------------------------------
    Sherrie Rose Mayle
    Director/Teacher
    Campbell Parents' Participation Preschool
    Campbell, CA
    ------------------------------



  • 3.  RE: Have PREK STUDENT who is taking things without permission- need suggestions

    Posted 03-15-2019 08:03 PM
    Sherrie,
    Thank you for this suggestion to add in what I'm doing.  It could be very helpful.  I appreciate your feedback.
    Heidi

    ------------------------------
    Heidi Van Amburg
    PreK Teacher
    Primrose School of St. Louis Park West
    Crystal MN
    ------------------------------



  • 4.  RE: Have PREK STUDENT who is taking things without permission- need suggestions

    Posted 03-15-2019 09:38 AM
    Good morning.

    Stealing is a signal that something is going on with this student.  By now, there should have been a Parent Meeting where your concerns are shared regarding the items being removed in the classroom.  Does your school have a Therapist on site, and do you have resources for the Family that you can give them that will truly support the child and Family's concerns.  If the "stealing" is not addressed, it could lead to major things in the child, the Family, and the School.  Take the first step and meet with the student's Family; your Co-Teacher and the School.

    Thank you.  Dr. Void

    ------------------------------
    Lois Void
    Friendship Public Charter Schools
    Washington DC
    ------------------------------



  • 5.  RE: Have PREK STUDENT who is taking things without permission- need suggestions

    Posted 03-15-2019 08:22 PM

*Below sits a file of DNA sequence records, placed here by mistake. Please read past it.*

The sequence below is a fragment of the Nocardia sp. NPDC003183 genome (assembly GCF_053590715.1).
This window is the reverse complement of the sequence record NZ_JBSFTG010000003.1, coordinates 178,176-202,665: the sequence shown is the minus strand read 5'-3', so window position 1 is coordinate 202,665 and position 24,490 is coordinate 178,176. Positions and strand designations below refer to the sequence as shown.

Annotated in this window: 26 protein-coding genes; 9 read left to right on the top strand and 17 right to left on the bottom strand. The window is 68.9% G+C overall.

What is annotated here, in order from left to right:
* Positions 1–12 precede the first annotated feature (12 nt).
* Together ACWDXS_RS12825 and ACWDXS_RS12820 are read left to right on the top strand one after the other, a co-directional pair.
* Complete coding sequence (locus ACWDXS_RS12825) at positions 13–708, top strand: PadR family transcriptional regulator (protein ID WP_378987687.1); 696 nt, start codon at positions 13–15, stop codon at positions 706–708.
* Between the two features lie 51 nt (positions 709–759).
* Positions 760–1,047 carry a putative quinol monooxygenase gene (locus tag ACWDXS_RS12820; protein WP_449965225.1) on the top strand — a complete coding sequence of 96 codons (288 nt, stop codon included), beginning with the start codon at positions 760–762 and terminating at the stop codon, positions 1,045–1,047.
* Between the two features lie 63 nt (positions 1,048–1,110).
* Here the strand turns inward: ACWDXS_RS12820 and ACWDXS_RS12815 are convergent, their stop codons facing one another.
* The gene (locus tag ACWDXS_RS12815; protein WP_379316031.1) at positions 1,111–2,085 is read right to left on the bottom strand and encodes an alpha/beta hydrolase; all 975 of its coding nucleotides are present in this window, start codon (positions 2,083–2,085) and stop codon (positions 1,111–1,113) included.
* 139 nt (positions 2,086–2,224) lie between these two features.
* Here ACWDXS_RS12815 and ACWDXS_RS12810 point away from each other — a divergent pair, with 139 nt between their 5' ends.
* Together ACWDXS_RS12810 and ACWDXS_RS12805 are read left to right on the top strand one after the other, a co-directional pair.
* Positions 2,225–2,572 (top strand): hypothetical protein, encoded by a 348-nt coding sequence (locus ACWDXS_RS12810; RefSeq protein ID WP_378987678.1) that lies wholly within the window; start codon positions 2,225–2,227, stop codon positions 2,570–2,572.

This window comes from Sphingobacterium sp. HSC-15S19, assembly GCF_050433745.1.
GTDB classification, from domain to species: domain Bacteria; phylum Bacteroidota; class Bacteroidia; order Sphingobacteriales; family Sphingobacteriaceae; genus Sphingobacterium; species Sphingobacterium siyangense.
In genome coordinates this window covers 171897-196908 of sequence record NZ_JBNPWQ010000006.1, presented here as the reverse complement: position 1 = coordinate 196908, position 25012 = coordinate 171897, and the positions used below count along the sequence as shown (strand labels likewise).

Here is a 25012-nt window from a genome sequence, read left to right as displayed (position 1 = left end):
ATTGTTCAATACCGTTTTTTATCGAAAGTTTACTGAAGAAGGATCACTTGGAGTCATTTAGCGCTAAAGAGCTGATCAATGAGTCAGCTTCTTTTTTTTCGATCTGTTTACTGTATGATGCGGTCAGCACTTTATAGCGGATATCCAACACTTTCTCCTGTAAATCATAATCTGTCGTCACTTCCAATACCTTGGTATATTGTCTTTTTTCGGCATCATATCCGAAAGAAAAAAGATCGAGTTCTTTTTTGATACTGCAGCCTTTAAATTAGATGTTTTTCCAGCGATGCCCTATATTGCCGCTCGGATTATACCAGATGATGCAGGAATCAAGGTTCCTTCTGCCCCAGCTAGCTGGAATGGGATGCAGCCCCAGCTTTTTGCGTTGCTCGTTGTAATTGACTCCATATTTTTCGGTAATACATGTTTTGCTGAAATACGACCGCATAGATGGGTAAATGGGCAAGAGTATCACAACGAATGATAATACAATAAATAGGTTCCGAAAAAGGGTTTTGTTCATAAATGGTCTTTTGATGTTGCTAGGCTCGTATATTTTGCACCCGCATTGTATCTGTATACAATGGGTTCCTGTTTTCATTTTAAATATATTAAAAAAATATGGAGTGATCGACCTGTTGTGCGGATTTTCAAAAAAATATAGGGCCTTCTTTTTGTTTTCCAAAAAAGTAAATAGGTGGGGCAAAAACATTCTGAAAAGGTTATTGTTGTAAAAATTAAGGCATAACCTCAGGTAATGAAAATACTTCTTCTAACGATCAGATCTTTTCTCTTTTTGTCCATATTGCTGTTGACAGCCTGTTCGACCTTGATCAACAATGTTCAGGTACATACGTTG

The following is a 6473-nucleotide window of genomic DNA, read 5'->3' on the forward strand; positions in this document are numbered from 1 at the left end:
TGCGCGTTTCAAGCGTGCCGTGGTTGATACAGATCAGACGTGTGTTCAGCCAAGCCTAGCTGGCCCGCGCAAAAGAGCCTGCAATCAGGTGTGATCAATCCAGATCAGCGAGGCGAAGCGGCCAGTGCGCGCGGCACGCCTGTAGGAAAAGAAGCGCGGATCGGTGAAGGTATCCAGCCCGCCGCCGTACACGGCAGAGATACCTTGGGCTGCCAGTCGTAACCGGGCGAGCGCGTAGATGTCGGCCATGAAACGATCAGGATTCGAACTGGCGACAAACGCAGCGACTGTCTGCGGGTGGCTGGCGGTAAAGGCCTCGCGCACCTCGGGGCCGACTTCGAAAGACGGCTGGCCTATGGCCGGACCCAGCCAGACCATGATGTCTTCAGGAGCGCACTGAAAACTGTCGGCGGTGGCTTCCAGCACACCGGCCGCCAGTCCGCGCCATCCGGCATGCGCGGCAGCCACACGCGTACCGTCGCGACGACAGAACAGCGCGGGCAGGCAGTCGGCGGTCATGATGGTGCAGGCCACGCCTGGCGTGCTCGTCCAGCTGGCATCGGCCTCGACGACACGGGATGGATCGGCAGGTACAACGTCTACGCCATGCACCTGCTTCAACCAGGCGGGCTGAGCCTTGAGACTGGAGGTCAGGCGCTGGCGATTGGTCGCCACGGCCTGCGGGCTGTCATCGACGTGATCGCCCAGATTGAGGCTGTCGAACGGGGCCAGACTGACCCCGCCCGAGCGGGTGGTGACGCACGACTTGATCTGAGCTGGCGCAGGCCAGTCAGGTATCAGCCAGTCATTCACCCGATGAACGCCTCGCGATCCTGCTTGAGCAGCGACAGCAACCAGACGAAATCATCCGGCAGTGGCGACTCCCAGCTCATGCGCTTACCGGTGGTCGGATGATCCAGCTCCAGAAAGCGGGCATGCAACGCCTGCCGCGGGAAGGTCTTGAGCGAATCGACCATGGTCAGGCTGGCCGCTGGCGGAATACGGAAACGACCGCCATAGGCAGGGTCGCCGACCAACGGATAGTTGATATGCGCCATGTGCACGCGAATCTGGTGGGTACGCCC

Dr. Void,
    Thank you! We have planned a meeting.  There are therapy services that they could access through the school district where our Early Childhood Center is located.  The request has to come from the parents, though, and can't be from us.
    I'm concerned the parents are not going to be receptive to this suggestion, especially after their response today. I was rather surprised by their response.  Mom really played it down.  She as commented that she didn't really want to make a big deal out of this most recent key issue stating he her daughter had started turning things around and she doesn't want  disturb that.  I was rather shocked.  I guess I made way too big a deal over the one day I so not find anything in her stuff. In reality, that key was in her pocket the whole time- I had just mistaken it as one of the metal barrettes.  The girl even told my co- teacher that she did have it and had put it in her bag.  Being it's not there now, I really think she took it home.   We can't rely on her telling us the truth, like her mom was acting like, because she hasn't been honest through any of this.
    I agree, at this point, she definitely needs to get some help. Especially wit her lack of  consciousness and guilt/feeling bad after.

    Heidi

    ------------------------------
    Heidi Van Amburg
    PreK Teacher
    Primrose School of St. Louis Park West
    Crystal MN
    ------------------------------



  • 6.  RE: Have PREK STUDENT who is taking things without permission- need suggestions

    Posted 03-16-2019 06:09 AM
    Good Saturday morning.

    Will the Parents be open to "Home Visits?"

    Just wondering and still concerned.

    Thank you.

    Dr.. Void



    Sent from my Sprint Samsung Galaxy S7.





  • 7.  RE: Have PREK STUDENT who is taking things without permission- need suggestions

    Posted 03-16-2019 05:50 PM
    Dr. Void,

    Thanks for the idea.  I am really not sure- I'm worried that they are now not going to be supportive to any of this.  After my interactions with the parents yesterday, my gut says no, they will not be.  I'm very concerned, as well.  If they are not, would you have any ideas as to what approaches I can take around this?  I like Sherrie's advice about trying to talk to her when it has not just happened, and plan to try this- but any further ideas would be appreciated.  If you want to contact me directly I have included my email address below.
    Thank you so much,

    Heidi Van Amburg

    ------------------------------
    Heidi Van Amburg
    h_vanamburg72@comcast.net
    PreK Teacher
    Primrose School of St. Louis Park West
    Crystal MN
    ------------------------------